WordPress has image management features which makes uploading and inserting images easy. When it comes to resizing and cache management, however, WordPress falls short. WordPress works like this: you configure your media sizes in the “Media” section of WordPress. Once this is done, every image you upload to WordPress is resized into these predefined sizes and saved in the same folder as the uploaded image.
The shortcoming? If you decide you want to change the media settings down the road, the new sizes won’t affect previously uploaded images. If you want the new sizes reflected on your old posts and galleries, you have to delete each old image, one by one, post by post, and upload the source image anew. Because caching and resizing is done during the upload of each source image.
This is where Zenphoto comes in. Cached images are stored seperately in a cache folder, and images aren’t “inserted” anywhere, they’re simply linked. Meaning: if you change media settings, linked images will request a new image with the new sizes.
I built the Zenphoto Short-tags plugin to try and take these superior image management features with me to WordPress. To use the plugin, you have to have Zenphoto deployed to your webserver and instead of uploading images to WordPress, you have to upload images to Zenphoto. Using short-tags you then insert highly customizable image links in WordPress. With recent features of the plugin (just yesterday, I added a WordPress Media button) you can now do all the management you want to, directly in WordPress.
Notice the new ZP Media button.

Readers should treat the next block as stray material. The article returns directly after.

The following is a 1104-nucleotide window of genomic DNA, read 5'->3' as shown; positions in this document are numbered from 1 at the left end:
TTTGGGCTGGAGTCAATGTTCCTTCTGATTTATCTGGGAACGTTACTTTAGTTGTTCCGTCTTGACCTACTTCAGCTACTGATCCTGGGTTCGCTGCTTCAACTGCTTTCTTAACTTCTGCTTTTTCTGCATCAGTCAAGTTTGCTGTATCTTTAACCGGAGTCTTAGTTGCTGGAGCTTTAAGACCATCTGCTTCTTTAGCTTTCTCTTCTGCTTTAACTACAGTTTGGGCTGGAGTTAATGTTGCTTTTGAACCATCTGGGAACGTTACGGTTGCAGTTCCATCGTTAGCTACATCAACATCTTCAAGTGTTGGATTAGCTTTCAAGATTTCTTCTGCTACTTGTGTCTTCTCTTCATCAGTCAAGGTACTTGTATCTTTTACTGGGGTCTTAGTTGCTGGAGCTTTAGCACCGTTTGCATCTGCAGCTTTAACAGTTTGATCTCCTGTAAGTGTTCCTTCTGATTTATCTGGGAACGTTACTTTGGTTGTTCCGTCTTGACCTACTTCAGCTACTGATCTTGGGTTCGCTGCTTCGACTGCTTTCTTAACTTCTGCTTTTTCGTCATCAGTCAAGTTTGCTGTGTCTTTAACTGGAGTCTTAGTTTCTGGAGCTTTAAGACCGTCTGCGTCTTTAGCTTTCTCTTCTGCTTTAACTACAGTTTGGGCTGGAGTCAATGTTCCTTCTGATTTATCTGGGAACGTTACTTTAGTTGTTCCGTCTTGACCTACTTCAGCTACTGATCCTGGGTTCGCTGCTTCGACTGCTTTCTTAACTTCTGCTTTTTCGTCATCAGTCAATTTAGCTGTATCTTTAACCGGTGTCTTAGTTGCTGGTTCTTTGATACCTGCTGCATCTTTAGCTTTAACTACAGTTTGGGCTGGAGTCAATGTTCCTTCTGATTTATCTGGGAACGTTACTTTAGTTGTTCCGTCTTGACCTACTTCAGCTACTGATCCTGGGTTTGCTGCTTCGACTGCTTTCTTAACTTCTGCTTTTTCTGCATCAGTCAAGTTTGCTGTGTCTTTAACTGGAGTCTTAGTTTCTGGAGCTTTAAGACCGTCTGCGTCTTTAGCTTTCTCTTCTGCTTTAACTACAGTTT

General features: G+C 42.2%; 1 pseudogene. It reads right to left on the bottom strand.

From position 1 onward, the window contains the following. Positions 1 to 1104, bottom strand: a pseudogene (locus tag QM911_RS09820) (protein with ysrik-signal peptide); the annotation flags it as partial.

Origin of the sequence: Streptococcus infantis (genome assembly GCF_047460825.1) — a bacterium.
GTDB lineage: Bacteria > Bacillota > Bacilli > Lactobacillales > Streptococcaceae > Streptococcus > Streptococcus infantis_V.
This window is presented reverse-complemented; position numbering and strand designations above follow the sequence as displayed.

By the way, the above image was inserted using this code: [zp src=”Shorttags_01.png” crop=”tl” height=”300″]. The crop parameter ensures the image isn’t scaled, and cropped to the top left corner. It takes its width from a media setting in the backend. The album folder is normally a required parameter, but it’s not filled in because the image happens to be in the default folder.
Once clicked, the new media button shows your most recent images from your Zenphoto gallery. If you simply click one of these images, the shorttag for showing the image is inserted.
You can also click the “Upload image to ZenPhoto” tab to get an at the moment rather inelegant view of the Zenphoto backend, which lets you upload right then and there.
The bottomline is, Zenphoto Short-tags and Zenphoto offers you a different way of posting images to your WordPress blog. It requires a different way of thinking, and there aren’t any previews of your images in your visual editor. On the flipside, tweaking the width, height and crop of your images can be done by simply changing the parameters and without uploading anew. Worth a shot?